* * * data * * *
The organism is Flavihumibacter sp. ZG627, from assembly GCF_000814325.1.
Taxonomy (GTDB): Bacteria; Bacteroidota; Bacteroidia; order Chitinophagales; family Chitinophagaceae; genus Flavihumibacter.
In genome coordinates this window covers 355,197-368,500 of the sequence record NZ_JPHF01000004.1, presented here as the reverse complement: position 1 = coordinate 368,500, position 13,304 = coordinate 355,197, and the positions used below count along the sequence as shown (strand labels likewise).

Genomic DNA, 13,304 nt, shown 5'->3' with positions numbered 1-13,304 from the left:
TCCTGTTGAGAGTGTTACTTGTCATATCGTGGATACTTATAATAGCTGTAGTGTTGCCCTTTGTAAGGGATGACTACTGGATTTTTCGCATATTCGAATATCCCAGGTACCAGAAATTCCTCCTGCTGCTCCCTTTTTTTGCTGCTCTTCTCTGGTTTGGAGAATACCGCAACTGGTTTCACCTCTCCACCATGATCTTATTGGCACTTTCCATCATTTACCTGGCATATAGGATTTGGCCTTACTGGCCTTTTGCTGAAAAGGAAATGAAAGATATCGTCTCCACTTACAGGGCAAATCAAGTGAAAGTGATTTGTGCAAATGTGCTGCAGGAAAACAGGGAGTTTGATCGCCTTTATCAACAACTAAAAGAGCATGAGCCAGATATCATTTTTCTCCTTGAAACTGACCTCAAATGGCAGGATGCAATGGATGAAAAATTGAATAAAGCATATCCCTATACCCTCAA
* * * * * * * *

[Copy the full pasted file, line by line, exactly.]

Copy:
The organism is Flavihumibacter sp. ZG627, from assembly GCF_000814325.1.
Taxonomy (GTDB): Bacteria; Bacteroidota; Bacteroidia; order Chitinophagales; family Chitinophagaceae; genus Flavihumibacter.
In genome coordinates this window covers 355,197-368,500 of the sequence record NZ_JPHF01000004.1, presented here as the reverse complement: position 1 = coordinate 368,500, position 13,304 = coordinate 355,197, and the positions used below count along the sequence as shown (strand labels likewise).

Genomic DNA, 13,304 nt, shown 5'->3' with positions numbered 1-13,304 from the left:
TCCTGTTGAGAGTGTTACTTGTCATATCGTGGATACTTATAATAGCTGTAGTGTTGCCCTTTGTAAGGGATGACTACTGGATTTTTCGCATATTCGAATATCCCAGGTACCAGAAATTCCTCCTGCTGCTCCCTTTTTTTGCTGCTCTTCTCTGGTTTGGAGAATACCGCAACTGGTTTCACCTCTCCACCATGATCTTATTGGCACTTTCCATCATTTACCTGGCATATAGGATTTGGCCTTACTGGCCTTTTGCTGAAAAGGAAATGAAAGATATCGTCTCCACTTACAGGGCAAATCAAGTGAAAGTGATTTGTGCAAATGTGCTGCAGGAAAACAGGGAGTTTGATCGCCTTTATCAACAACTAAAAGAGCATGAGCCAGATATCATTTTTCTCCTTGAAACTGACCTCAAATGGCAGGATGCAATGGATGAAAAATTGAATAAAGCATATCCCTATACCCTCAA